So you’ve never written anything before, and now you’re staring at a blank screen, cursor blinking away, just waiting for that first brainwave to strike. Not as easy as it looks, is it? I feel you. Don’t worry – we’re here to help you take your first steps down that path you’ve been dreaming of and become a freelance writer.
How to Become a Writer
The best way to become a writer, believe it or not, is just to write. Practice makes perfect, and while you won’t reach perfect right away, there is help to be found. To get an idea of how to start, read a few texts similar to the ones you want to write.
To practice writing, try starting a blog. You can use your blog to attract clients. If you don’t want your own blog, you can guest post on other people’s blogs in order to get your work out there and create a portfolio for yourself. You can do this by searching “[your niche] + write for us” on Google. Some websites will want you to do this for free, but some will pay for your texts.
Find Your Writing Niche
While you can write about any number of different topics, having a niche will make you stand out and give your clients confidence in your knowledge and ability to create high-quality work for them. To choose your niche, you should consider all of these points:
- The subject you want to write about
- The type of clients you work with
- The style of writing you do
- Whether or not there’s enough work for you in your chosen area
Are you an SEO pro? Do you have experience in or passion for a certain field? Then that’s where you begin.
How to get Paying Clients for Your Writing
Once you’ve got that sorted out, it’s time to start looking for clients. To help you get started, it can be worth checking out a platform that connects writers with clients.
At Topcontent, that is exactly what we do! You get (paying) writing assignments without having to contact any clients directly. It is a good starting point to get used to the requirements of clients and to get feedback from experienced proofreaders.
Finding Clients: Cold Pitching
Contacting companies directly to offer them your services is a great way to find clients. Scary as it may sound, it’s actually quite simple: seek out businesses who you think could use your assistance and get in touch. Make sure to tell them who you are, how you found them and what you can do for them.
As with all job applications, it’s best to personalise your cover letter, so don’t be tempted to send the same blanket email to everyone. Try to look for, for example, companies who are trying to expand their online presence.
Finding Clients: Social Media
Social media can also be a great tool. You never know, one of your friends or acquaintances could be in the throes of a desperate search for a writer as we speak.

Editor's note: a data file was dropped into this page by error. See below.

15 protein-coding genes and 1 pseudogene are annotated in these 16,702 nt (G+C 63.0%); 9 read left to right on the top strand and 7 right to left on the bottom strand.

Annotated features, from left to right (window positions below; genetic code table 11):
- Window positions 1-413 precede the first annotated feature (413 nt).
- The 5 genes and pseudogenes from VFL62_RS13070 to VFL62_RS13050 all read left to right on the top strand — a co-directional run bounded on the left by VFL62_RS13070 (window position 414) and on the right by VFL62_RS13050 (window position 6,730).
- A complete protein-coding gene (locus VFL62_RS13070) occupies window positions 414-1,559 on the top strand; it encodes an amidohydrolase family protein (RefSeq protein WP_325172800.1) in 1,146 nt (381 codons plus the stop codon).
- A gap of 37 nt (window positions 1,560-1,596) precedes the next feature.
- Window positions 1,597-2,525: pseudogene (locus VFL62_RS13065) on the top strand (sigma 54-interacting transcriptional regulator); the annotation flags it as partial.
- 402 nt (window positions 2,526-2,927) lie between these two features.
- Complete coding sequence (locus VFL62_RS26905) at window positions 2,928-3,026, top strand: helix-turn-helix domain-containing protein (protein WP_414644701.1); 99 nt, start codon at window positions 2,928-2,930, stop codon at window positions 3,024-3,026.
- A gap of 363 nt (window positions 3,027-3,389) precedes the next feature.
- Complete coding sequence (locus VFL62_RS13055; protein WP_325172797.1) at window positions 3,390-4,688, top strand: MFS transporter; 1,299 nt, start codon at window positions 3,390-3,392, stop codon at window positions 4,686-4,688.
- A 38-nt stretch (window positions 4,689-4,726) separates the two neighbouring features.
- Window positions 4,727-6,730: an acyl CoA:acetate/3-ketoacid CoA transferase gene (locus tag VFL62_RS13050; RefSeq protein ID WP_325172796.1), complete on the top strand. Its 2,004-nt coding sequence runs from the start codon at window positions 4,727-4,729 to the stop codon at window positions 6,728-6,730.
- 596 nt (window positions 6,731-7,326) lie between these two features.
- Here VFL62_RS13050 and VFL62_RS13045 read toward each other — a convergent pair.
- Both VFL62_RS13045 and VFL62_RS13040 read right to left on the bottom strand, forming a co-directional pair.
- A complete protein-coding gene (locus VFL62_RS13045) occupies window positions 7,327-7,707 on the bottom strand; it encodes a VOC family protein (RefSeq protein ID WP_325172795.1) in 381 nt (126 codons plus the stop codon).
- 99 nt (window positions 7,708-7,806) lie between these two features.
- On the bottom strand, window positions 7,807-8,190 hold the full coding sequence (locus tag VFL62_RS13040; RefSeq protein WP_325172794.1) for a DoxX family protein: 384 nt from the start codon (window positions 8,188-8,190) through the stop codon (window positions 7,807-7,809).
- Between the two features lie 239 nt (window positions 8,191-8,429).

A word of warning, though: it can be easy to get caught out by scams when looking online for work. It’s therefore a good idea to make sure a job is legitimate by doing some research or reading reviews of the potential client.
Many first-time freelancers have a hard time figuring out how much to charge. You may find it useful to chat with other freelancers to get a sense of what you should be asking for.
Create a Website to Showcase Your Work
As you grow as a freelancer, you may need to create a website where people can find your portfolio, experience and, of course, how to contact you. I recommend making it as easy as possible for potential clients to reach out, so make sure you include links to your social media profiles.
Top Tips for Once you Land a Job and Actually Start Writing
- Always ask for a clear brief. The last thing you want to do is waste time going back-and-forth trying to understand what the client wants, so before you start, make sure you understand the text’s purpose, word count and deadline, as well as how to gain the information you need to complete it (whether it comes from the client or from your own research).
- Research, editing and proofreading are always worth the time they take. Poorly-researched articles are easy to spot, and grammar errors are an instant way to lose your client’s trust. Plus, creating a quality piece is more likely to score you repeat work, meaning less time pitching and more time writing (which ultimately earns you more money).
- Remember to keep your knowledge of your niche up-to-date. There’s always more to learn!
Final Words on how to Start as a Freelance Writer
I know that all this information can seem overwhelming at first. You’re not alone – we’ve all been there. Luckily, there are resources that can help. You can start by checking out our other blog posts for more tips and inspiration. Think of this list of top apps for freelance writers as your new best friends, all ready to make your life that little bit easier.
I hope these tips have given you a little bit of inspiration, but if not, don’t panic – even seasoned writing veterans struggle sometimes. Keep writing, keep practicing, and above all keep an open mind – you just never know what will spark your next big idea!